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Martha Graham, “Picasso of American Dance,” and Katherine Dunham, “Matriarch of Black Dance”: Exoticism and Nonwhiteness in American Dance

  • Caroline Joan S. Picart

Abstract

The significance of the prior chapter lies in that it is with Balanchine that choreography first gained copyright protection; it is thus important to understand why Balanchine succeeded where Fuller failed, even if they both partook of an aesthetic of whiteness (one of whose defining traits, as earlier chapters show, is abstraction). Furthermore, as I will show in the first part of this chapter, although Graham, following Balanchine, was able to gain copyright protection of her choreographic works, her estate, unlike Balanchine’s, was not able to maintain control of her creations. The idea that ownership of choreographic works could be wrested away from the chosen heir of the choreographer was alarming to many in the dance community, and has resulted in dance circles and legal communities becoming more aware of contractual provisions and their effects.1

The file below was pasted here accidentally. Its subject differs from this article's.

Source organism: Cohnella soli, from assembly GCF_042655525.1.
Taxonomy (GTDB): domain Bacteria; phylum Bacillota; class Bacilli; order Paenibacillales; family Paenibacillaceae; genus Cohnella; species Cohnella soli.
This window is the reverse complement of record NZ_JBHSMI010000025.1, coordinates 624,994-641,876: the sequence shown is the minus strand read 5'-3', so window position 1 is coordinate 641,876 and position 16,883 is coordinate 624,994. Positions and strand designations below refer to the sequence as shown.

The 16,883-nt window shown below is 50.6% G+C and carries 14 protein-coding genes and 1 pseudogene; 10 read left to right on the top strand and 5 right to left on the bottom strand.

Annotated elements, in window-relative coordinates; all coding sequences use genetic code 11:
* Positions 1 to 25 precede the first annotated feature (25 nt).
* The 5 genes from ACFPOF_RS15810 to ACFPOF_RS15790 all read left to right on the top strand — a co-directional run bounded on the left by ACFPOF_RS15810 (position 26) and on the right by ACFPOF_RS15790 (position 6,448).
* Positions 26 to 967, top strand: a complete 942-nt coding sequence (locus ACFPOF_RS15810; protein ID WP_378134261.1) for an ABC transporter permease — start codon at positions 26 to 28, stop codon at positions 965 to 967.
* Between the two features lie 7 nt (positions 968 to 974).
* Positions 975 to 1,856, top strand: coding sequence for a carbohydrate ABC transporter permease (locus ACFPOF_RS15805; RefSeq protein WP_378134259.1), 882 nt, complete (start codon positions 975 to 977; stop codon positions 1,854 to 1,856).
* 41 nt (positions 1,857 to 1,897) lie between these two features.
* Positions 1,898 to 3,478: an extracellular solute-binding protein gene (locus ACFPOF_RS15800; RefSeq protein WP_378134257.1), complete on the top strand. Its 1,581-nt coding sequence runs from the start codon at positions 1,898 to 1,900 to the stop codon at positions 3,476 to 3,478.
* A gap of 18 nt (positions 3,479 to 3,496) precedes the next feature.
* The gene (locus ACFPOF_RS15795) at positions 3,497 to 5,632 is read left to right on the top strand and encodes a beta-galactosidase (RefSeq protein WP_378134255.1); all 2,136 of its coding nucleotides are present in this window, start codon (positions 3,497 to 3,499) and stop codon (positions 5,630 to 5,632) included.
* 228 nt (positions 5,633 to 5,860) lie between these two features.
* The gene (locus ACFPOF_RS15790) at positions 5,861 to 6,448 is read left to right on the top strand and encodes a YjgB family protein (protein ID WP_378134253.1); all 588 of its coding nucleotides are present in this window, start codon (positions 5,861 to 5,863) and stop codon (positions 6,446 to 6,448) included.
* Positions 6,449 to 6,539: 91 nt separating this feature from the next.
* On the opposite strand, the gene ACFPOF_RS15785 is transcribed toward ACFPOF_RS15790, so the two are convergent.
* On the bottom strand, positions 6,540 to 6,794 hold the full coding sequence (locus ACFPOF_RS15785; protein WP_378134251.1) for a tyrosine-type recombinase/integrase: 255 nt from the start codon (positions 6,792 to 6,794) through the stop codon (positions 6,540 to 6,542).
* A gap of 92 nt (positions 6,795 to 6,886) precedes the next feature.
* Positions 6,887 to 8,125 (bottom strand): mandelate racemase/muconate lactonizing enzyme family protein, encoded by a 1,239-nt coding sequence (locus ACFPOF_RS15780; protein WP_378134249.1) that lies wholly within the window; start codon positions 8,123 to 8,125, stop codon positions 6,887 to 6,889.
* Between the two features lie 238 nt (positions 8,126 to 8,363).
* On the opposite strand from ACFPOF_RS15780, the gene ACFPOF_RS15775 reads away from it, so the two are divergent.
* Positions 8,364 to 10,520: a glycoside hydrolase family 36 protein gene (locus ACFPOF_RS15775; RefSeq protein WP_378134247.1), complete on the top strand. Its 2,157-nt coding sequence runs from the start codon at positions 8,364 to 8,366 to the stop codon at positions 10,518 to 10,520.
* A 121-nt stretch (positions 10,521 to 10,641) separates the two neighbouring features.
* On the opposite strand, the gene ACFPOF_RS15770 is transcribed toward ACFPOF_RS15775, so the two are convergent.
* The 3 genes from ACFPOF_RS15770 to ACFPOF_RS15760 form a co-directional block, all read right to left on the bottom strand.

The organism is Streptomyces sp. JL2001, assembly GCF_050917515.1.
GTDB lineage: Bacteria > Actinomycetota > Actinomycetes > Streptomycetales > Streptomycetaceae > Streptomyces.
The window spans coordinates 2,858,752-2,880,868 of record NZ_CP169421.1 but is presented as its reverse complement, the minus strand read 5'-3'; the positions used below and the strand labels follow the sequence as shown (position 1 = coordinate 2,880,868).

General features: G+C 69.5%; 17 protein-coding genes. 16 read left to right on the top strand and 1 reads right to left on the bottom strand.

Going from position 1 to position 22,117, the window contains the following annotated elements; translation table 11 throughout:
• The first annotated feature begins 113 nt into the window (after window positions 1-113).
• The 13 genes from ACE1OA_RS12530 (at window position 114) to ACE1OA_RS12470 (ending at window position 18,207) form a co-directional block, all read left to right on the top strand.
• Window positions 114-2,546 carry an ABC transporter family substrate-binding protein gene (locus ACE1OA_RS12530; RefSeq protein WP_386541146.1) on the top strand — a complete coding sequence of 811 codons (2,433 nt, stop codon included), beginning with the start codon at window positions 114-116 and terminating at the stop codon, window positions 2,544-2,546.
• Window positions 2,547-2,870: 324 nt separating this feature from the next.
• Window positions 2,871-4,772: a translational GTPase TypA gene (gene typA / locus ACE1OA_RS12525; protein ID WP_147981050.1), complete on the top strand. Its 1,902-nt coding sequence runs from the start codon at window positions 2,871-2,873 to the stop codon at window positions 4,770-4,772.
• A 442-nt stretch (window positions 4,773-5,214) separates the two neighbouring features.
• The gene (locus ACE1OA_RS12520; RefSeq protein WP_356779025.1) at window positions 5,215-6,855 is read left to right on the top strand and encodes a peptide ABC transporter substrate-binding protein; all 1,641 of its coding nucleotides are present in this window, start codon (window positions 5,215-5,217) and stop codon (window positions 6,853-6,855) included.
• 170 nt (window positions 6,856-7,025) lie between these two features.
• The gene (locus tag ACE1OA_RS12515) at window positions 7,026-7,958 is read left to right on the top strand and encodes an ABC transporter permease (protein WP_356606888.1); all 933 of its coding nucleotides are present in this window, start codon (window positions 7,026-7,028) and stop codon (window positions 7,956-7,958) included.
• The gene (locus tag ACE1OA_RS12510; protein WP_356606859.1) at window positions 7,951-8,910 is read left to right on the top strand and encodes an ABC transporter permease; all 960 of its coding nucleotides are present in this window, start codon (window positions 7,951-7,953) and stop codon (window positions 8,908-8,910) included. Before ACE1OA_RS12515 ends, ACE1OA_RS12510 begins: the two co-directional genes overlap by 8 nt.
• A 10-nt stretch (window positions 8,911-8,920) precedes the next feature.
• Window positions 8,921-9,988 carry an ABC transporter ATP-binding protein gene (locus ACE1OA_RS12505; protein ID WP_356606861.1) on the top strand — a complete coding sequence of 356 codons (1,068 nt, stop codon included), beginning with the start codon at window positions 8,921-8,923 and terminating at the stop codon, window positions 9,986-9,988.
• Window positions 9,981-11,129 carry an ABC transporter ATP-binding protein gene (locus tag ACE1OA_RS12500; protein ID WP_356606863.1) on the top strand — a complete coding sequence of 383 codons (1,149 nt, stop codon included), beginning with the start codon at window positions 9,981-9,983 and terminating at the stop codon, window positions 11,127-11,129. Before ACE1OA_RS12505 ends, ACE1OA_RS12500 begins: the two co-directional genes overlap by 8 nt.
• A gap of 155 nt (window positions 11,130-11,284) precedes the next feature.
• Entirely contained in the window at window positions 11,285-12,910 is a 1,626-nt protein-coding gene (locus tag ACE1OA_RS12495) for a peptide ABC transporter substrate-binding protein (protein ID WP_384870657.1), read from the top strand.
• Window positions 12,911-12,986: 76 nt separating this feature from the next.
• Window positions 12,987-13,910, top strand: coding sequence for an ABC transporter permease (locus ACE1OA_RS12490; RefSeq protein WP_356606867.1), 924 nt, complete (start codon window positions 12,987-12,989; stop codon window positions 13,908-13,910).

Keywords

Black Woman Ballet Dancer Artistic Director Italic Mine Sole Proprietorship 
These keywords were added by machine and not by the authors. This process is experimental and the keywords may be updated as the learning algorithm improves.

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Notes

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© Caroline Joan S. Picart 2013

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  • Caroline Joan S. Picart

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